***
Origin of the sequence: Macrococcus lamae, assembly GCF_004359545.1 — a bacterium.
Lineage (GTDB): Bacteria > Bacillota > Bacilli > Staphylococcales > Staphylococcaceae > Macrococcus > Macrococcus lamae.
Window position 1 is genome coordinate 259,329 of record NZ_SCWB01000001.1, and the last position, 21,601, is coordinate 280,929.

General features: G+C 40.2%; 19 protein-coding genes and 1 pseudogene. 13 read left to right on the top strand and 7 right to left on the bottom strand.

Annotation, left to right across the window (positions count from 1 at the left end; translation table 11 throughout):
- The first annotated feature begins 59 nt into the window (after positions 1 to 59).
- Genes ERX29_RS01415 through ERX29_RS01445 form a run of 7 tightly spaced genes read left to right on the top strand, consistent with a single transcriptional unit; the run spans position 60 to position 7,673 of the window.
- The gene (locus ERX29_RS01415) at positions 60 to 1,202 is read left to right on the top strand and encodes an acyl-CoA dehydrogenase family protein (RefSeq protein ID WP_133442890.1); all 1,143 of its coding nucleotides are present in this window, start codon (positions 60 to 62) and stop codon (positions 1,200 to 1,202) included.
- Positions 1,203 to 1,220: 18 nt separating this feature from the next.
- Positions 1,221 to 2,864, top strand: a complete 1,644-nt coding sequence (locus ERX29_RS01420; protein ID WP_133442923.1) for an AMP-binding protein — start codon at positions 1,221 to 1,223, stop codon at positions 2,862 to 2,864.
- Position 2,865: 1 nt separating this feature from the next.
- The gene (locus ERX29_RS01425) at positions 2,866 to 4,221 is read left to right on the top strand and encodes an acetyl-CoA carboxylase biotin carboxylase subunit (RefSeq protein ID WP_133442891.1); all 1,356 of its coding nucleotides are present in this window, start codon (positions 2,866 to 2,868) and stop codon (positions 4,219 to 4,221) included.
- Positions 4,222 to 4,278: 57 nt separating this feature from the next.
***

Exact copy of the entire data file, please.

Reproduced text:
Origin of the sequence: Macrococcus lamae, assembly GCF_004359545.1 — a bacterium.
Lineage (GTDB): Bacteria > Bacillota > Bacilli > Staphylococcales > Staphylococcaceae > Macrococcus > Macrococcus lamae.
Window position 1 is genome coordinate 259,329 of record NZ_SCWB01000001.1, and the last position, 21,601, is coordinate 280,929.

General features: G+C 40.2%; 19 protein-coding genes and 1 pseudogene. 13 read left to right on the top strand and 7 right to left on the bottom strand.

Annotation, left to right across the window (positions count from 1 at the left end; translation table 11 throughout):
- The first annotated feature begins 59 nt into the window (after positions 1 to 59).
- Genes ERX29_RS01415 through ERX29_RS01445 form a run of 7 tightly spaced genes read left to right on the top strand, consistent with a single transcriptional unit; the run spans position 60 to position 7,673 of the window.
- The gene (locus ERX29_RS01415) at positions 60 to 1,202 is read left to right on the top strand and encodes an acyl-CoA dehydrogenase family protein (RefSeq protein ID WP_133442890.1); all 1,143 of its coding nucleotides are present in this window, start codon (positions 60 to 62) and stop codon (positions 1,200 to 1,202) included.
- Positions 1,203 to 1,220: 18 nt separating this feature from the next.
- Positions 1,221 to 2,864, top strand: a complete 1,644-nt coding sequence (locus ERX29_RS01420; protein ID WP_133442923.1) for an AMP-binding protein — start codon at positions 1,221 to 1,223, stop codon at positions 2,862 to 2,864.
- Position 2,865: 1 nt separating this feature from the next.
- The gene (locus ERX29_RS01425) at positions 2,866 to 4,221 is read left to right on the top strand and encodes an acetyl-CoA carboxylase biotin carboxylase subunit (RefSeq protein ID WP_133442891.1); all 1,356 of its coding nucleotides are present in this window, start codon (positions 2,866 to 2,868) and stop codon (positions 4,219 to 4,221) included.
- Positions 4,222 to 4,278: 57 nt separating this feature from the next.